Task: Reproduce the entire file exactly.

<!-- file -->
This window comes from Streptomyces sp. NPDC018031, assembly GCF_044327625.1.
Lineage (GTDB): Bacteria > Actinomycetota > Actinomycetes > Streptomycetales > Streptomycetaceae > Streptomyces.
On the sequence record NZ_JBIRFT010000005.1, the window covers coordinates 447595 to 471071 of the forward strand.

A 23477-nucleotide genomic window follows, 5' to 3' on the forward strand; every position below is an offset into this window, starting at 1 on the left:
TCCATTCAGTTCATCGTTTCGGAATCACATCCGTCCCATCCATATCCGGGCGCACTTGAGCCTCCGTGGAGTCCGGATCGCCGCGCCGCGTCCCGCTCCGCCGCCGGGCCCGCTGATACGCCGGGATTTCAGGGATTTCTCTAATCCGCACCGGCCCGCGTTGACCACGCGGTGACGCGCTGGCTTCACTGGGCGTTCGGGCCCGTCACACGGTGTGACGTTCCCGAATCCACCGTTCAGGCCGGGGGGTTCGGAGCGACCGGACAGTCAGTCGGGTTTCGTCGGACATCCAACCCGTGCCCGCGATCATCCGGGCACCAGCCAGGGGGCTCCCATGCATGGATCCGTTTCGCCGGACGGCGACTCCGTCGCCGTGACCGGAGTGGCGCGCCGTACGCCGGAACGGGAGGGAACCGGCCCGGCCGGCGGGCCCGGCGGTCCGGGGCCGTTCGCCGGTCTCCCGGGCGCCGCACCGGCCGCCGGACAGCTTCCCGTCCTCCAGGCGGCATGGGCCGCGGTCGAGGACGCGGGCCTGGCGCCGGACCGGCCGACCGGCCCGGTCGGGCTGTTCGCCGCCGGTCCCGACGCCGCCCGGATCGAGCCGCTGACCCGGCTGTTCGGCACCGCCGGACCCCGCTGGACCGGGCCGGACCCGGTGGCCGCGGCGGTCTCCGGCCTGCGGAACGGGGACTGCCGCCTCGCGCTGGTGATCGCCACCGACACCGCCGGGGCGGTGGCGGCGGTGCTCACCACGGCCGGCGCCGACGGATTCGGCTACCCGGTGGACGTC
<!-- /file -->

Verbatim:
This window comes from Streptomyces sp. NPDC018031, assembly GCF_044327625.1.
Lineage (GTDB): Bacteria > Actinomycetota > Actinomycetes > Streptomycetales > Streptomycetaceae > Streptomyces.
On the sequence record NZ_JBIRFT010000005.1, the window covers coordinates 447595 to 471071 of the forward strand.

A 23477-nucleotide genomic window follows, 5' to 3' on the forward strand; every position below is an offset into this window, starting at 1 on the left:
TCCATTCAGTTCATCGTTTCGGAATCACATCCGTCCCATCCATATCCGGGCGCACTTGAGCCTCCGTGGAGTCCGGATCGCCGCGCCGCGTCCCGCTCCGCCGCCGGGCCCGCTGATACGCCGGGATTTCAGGGATTTCTCTAATCCGCACCGGCCCGCGTTGACCACGCGGTGACGCGCTGGCTTCACTGGGCGTTCGGGCCCGTCACACGGTGTGACGTTCCCGAATCCACCGTTCAGGCCGGGGGGTTCGGAGCGACCGGACAGTCAGTCGGGTTTCGTCGGACATCCAACCCGTGCCCGCGATCATCCGGGCACCAGCCAGGGGGCTCCCATGCATGGATCCGTTTCGCCGGACGGCGACTCCGTCGCCGTGACCGGAGTGGCGCGCCGTACGCCGGAACGGGAGGGAACCGGCCCGGCCGGCGGGCCCGGCGGTCCGGGGCCGTTCGCCGGTCTCCCGGGCGCCGCACCGGCCGCCGGACAGCTTCCCGTCCTCCAGGCGGCATGGGCCGCGGTCGAGGACGCGGGCCTGGCGCCGGACCGGCCGACCGGCCCGGTCGGGCTGTTCGCCGCCGGTCCCGACGCCGCCCGGATCGAGCCGCTGACCCGGCTGTTCGGCACCGCCGGACCCCGCTGGACCGGGCCGGACCCGGTGGCCGCGGCGGTCTCCGGCCTGCGGAACGGGGACTGCCGCCTCGCGCTGGTGATCGCCACCGACACCGCCGGGGCGGTGGCGGCGGTGCTCACCACGGCCGGCGCCGACGGATTCGGCTACCCGGTGGACGTC